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Complex phases in applied alloys: Gibbs energies modelling supported by first-principles
- Date: 14.01.2019
- Place: TU Bergakademie Freiberg, Germany
Topological closed packed phases (TCP) are stable in Ni- and Co-based Superalloys, in the so-called High Entropy Alloys as well as in Steels and Aluminum alloys. Their thermodynamic modeling is important for phase stability, process control as well as alloy design. It passed already 15 years since the density functional theory (DFT) showed its usefulness to calculate enthalpies of formation for configurations related to TCP as Sigma, Mu and Laves phases that can be used together with experiments and other phases in the making of the Gibbs energies sets using the CALPHAD method. But contrary to the disorder solid solutions models, the sub-lattices models used together with the first-principles data do not extrapolate well to higher order systems. That demands, usually, auxiliary ternary values or the whole set of ternaries enthalpies from DFT what needs 3^5 values as the case, for example, of Sigma phase which has 5 nonequivalent sites.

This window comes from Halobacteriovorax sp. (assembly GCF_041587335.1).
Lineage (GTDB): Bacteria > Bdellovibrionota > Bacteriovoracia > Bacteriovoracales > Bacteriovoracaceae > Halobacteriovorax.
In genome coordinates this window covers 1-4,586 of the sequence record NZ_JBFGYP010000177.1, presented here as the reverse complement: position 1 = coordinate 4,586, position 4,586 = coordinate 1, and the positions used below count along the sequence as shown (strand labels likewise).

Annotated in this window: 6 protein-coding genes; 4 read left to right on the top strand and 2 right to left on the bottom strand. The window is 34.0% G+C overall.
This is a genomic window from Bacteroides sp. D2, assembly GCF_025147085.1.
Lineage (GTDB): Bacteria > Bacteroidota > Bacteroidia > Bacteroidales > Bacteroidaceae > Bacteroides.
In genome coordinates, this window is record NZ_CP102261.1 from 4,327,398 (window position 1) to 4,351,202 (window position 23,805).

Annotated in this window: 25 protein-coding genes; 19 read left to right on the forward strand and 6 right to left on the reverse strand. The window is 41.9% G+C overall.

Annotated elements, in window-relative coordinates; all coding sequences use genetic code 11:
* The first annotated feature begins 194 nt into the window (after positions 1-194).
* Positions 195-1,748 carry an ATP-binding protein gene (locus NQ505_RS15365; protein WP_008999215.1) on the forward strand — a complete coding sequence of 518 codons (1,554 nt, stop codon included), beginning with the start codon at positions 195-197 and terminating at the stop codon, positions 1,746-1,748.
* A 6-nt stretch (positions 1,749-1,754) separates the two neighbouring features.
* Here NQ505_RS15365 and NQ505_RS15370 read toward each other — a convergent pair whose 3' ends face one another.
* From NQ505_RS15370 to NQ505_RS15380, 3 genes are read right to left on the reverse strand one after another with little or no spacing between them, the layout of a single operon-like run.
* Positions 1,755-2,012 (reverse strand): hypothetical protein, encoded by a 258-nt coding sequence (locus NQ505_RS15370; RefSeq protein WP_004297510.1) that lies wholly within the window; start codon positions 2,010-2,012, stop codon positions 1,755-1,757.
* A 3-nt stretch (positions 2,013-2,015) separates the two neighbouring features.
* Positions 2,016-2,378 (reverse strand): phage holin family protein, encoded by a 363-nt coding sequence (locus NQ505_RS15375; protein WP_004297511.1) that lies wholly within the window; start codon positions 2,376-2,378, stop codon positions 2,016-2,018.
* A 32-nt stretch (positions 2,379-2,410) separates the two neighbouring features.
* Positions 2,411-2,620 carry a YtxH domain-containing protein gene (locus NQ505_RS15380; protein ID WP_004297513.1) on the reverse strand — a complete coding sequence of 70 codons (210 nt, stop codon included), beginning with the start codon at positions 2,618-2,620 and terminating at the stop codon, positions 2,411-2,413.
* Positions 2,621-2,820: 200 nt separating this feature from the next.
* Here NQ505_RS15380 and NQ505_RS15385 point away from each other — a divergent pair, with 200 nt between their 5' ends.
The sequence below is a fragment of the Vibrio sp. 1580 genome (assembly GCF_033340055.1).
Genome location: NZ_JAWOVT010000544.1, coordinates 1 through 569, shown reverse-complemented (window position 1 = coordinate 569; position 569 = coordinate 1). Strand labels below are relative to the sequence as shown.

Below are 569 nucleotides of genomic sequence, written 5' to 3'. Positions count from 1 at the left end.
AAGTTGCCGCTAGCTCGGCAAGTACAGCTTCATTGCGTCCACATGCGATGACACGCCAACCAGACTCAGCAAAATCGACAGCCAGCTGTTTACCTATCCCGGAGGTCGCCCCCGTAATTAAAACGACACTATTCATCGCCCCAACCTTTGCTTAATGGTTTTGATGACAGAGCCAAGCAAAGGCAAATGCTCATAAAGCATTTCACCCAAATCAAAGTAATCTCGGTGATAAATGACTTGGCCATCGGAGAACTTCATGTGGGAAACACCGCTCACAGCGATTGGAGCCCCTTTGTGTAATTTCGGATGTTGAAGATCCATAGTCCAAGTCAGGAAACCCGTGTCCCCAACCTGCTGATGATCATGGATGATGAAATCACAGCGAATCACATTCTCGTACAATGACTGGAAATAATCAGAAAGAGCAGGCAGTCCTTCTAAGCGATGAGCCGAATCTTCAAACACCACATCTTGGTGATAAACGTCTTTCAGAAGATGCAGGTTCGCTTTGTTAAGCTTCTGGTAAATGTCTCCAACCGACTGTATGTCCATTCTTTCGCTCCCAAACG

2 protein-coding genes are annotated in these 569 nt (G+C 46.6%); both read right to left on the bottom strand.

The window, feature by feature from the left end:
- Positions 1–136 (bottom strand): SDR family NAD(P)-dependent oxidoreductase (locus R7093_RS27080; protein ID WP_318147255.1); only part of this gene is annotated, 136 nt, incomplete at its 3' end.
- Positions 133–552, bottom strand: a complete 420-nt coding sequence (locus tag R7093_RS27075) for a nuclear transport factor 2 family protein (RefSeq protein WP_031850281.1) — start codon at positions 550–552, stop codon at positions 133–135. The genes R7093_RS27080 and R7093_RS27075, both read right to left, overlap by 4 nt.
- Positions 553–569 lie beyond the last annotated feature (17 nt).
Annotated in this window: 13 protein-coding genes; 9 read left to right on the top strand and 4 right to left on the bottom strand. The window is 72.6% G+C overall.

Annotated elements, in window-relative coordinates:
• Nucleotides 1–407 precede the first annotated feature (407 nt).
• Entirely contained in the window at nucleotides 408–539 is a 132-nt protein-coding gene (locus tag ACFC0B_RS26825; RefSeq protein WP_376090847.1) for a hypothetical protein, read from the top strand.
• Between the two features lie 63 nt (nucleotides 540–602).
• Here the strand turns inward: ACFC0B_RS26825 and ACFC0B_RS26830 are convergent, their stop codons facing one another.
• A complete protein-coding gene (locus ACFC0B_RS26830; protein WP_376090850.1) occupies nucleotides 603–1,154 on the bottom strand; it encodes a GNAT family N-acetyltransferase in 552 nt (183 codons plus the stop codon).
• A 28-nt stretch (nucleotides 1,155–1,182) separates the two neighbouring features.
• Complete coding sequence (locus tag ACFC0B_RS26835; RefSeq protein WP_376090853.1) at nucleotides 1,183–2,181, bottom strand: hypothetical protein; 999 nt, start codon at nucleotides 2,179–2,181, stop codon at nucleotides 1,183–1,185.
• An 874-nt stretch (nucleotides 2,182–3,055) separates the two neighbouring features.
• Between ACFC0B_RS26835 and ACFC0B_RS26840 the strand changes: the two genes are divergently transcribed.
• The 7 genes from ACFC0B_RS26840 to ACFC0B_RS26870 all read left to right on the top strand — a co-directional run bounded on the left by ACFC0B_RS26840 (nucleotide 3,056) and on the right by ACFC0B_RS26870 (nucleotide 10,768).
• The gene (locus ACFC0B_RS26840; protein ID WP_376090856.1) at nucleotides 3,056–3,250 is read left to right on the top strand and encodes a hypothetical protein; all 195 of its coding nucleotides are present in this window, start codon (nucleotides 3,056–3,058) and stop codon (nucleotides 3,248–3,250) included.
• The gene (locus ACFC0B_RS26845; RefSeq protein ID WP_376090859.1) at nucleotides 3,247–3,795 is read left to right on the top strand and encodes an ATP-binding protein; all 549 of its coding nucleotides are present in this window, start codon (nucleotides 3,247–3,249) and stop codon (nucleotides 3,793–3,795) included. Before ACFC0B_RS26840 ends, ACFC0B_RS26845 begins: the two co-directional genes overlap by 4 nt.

In this lecture a review of the modelling of these phases will be presented including the very recently one by Dupin et all  , where F-P binary information can be re-arranged and used in multicomponent without the necessity of doing the expensive ternary calculations.
 N. J. Dupin, U. R. Kattner, B. Sundman, et al. Implementation of an effective bond energy formalism in the multicomponent Calphad approach Journal of Research of National Institute of Standards and Technology 123 123020 (2018)